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spacer.gif   JILL SCOTT GETS COLD FEET: BLOWS OFF POETRY CENTER
Posted by : cj on Thursday, May 19, 2005 - 01:48 PM
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Poetry Gossip: Click On Headlines .
The last minute blow-off by pop star Jill Scott ought to serve as a lesson for The Poetry Center of Chicago: stay away from poets who think they are celebrities, and especially stay away from celebrities who think they are poets. Maybe it's time for the Poetry Center to put more focus on local and well-known authors. In any case, Jill Scott's decision to leave the Poetry Center and about 800 Chicagoans hanging was probably the stupidest move anyone could have ever made in promotion of their new book of poetry. And the Chicago Poetry Scene does not deserve such a snub.

Scott, who goes by the title "neosoul diva," was scheduled to do a reading for the Poetry Center on May 9th. This would have been the most recent presentation by the center featuring pop stars who also write poetry. Other presentations included Billy Corgan and Lucinda Williams with her dad. Scott had just released her book of poetry, The Moments, the Minutes, the Hours. St. Martin's Press, Scott's publisher, was the one who suggested she do a reading at the Poetry Center, and judging by the success of previous pop star poetry readings, the center gladly took them up on it.

It was no secret to anyone that there was a 45 minute poetry reading by Jill Scott scheduled at the Art Institute for that evening. It was no secret what the ticket price would be, $25 to cover the cost of hosting and promoting the event as well as to benefit the center's other literary programs, with plenty of free ticket give-aways and discounts to students. The reading was publicized on WGCI and V103. The information appeared on the cover of section three of the Chicago Reader. The information was posted at poetrycenter.org and even on chicagopoetry.com. Due to this wonderful promotion by the Poetry Center, more than 400 tickets were sold in advance for the event and 250 more had been given away--free. Not only that, but Jill Scott had appeared on television promoting the reading herself!

So what was the problem?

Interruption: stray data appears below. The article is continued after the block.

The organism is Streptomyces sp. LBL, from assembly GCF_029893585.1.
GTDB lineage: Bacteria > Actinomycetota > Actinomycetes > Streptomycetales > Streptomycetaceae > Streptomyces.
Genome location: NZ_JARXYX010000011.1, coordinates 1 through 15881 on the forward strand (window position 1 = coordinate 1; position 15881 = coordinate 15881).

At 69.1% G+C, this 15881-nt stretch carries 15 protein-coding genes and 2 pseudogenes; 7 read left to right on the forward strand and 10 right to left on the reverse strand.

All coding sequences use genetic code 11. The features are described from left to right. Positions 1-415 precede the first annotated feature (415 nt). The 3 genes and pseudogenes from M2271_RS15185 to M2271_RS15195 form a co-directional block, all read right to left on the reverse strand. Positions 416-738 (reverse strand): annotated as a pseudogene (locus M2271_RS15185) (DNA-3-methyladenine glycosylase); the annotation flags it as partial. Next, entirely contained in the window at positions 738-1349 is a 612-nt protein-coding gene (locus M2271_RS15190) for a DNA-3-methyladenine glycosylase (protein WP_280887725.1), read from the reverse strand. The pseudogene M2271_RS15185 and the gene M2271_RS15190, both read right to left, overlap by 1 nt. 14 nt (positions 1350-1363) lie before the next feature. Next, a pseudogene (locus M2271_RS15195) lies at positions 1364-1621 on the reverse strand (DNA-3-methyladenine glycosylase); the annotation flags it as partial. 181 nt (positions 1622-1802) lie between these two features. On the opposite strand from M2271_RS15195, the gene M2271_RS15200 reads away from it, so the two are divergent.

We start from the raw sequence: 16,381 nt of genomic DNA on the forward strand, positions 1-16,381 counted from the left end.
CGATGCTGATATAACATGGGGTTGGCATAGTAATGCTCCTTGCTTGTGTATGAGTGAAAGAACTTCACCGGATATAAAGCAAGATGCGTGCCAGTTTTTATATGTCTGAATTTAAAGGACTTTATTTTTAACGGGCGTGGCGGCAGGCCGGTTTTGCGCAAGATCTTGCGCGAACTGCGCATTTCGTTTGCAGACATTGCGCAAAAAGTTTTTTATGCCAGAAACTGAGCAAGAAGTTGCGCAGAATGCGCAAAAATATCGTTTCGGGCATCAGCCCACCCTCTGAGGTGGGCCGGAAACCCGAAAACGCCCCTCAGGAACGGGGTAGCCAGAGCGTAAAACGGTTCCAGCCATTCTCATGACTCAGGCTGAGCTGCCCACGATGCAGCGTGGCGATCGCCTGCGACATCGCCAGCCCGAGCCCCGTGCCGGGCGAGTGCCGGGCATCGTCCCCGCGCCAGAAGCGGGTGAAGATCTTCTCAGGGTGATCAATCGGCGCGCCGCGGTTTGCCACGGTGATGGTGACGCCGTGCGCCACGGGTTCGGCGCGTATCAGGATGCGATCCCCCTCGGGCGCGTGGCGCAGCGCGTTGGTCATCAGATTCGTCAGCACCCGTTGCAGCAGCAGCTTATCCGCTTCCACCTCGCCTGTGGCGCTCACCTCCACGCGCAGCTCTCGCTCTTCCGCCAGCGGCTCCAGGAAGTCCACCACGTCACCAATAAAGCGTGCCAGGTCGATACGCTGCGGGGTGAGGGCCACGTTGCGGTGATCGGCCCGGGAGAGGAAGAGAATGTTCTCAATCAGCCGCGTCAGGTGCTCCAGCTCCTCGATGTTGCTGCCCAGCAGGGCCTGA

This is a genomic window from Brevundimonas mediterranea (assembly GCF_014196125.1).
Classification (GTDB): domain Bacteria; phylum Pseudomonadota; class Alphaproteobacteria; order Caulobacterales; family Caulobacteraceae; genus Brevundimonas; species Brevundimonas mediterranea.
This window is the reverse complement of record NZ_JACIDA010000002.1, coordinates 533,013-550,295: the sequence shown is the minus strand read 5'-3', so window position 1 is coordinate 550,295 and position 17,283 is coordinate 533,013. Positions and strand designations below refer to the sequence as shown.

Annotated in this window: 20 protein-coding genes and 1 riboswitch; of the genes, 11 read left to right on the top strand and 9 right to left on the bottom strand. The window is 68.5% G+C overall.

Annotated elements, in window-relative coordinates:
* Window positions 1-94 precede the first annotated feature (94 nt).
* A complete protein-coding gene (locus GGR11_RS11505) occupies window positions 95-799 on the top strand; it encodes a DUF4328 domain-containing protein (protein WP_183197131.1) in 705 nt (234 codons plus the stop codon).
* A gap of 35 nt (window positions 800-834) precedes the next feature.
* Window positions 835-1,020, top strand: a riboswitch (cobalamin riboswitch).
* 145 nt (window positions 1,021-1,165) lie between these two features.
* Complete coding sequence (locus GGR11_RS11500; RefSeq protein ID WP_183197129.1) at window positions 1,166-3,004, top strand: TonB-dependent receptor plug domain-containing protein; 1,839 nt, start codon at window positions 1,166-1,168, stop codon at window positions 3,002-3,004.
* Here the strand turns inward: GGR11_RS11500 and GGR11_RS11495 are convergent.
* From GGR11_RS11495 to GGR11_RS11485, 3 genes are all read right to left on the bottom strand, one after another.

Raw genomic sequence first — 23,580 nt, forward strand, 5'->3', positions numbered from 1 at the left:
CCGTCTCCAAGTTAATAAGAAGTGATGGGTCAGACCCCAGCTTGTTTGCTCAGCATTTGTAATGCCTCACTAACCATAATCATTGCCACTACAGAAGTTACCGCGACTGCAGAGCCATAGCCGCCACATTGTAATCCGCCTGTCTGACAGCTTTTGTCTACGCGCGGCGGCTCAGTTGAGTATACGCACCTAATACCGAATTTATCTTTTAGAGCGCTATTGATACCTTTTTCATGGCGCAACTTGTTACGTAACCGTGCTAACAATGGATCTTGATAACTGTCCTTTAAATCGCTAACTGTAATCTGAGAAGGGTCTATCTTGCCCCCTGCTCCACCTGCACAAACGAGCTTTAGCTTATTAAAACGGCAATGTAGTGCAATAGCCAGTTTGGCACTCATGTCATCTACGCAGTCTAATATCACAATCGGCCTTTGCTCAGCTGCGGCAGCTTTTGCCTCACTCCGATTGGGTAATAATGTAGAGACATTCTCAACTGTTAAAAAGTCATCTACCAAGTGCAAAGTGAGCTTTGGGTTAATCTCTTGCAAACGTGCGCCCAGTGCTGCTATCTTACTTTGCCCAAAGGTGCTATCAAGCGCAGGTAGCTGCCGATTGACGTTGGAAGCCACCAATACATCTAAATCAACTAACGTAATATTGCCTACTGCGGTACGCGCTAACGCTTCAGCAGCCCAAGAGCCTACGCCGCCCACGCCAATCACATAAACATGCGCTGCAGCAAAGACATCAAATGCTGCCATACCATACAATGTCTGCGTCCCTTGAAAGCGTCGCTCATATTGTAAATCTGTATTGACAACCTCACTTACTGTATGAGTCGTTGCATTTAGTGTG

You might say it was cold feet. Maybe she had a broken nail. Who knows how the minds of celebrities work? But suddenly, out of the blue, Jill Scott contacted the Chicago Tribune (not the Poetry Center) to proclaim that she was blowing off the reading in "protest" over the admission price. Huh? Protest my ass! Given the choice, how many people who were waiting in that line for over an hour would have chosen their money back over getting to see one of their idols read poetry? Not one. Jill Scott wasn't doing anyone any favors. She wasn't sticking up for anyone's rights. Hundreds of people in that line even had free or discounted tickets. What kind of lousy protest is that?

Sounds more like stage fright. What else could it have been? Faced with having to entertain a large crowd for forty-five minutes without a back-up band, Jill Scott simply chickened out. Maybe she didn't have faith in her own poetry. Even when Executive Director Ken Clarke offered to refund everyone's money, Scott still refused, probably hiding in the back of a limo somewhere too freaked out to do her scheduled poetry reading. Does she plan on protesting the price of parking that everyone paid for as well?

The money raised from the Jill Scott reading was suppose to also benefit the Hands On Stanzas program, a poets in residence program in inner city public schools that has served 60,000 students, the majority of which are from low income families and represent the city's underserved communities. But all tickets were refunded and the Poetry Center is apparently out $10,000 due to Jill Scott's last minute bout of cold feet. It was the Poetry Center's only last-minute cancellation in 32 years. They got screwed, big time.

Meanwhile, Jill Scott doesn't mind charging the public $20 for her book of poetry and nearly the same for her new CD. And I seem to remember her charging an arm and a leg when I saw her perform live with her band. I guess she knows where her priorities lie, huh?

"Currently we are looking for relief from St Martins," says Ken Clarke. "If they don't volunteer it, then we have other options."

I smell a lawsuit on the horizon, and I wouldn't blame the Poetry Center--not one bit.

--C. J. Laity

Some information from this editorial was obtained from Deanna Isaacs' story in the Chicago Reader.

Click here for The Poetry Center's official statement.


Note: Jill Scott sticks it to the Poetry Center and now there may be a lawsuit on the horizon.

 
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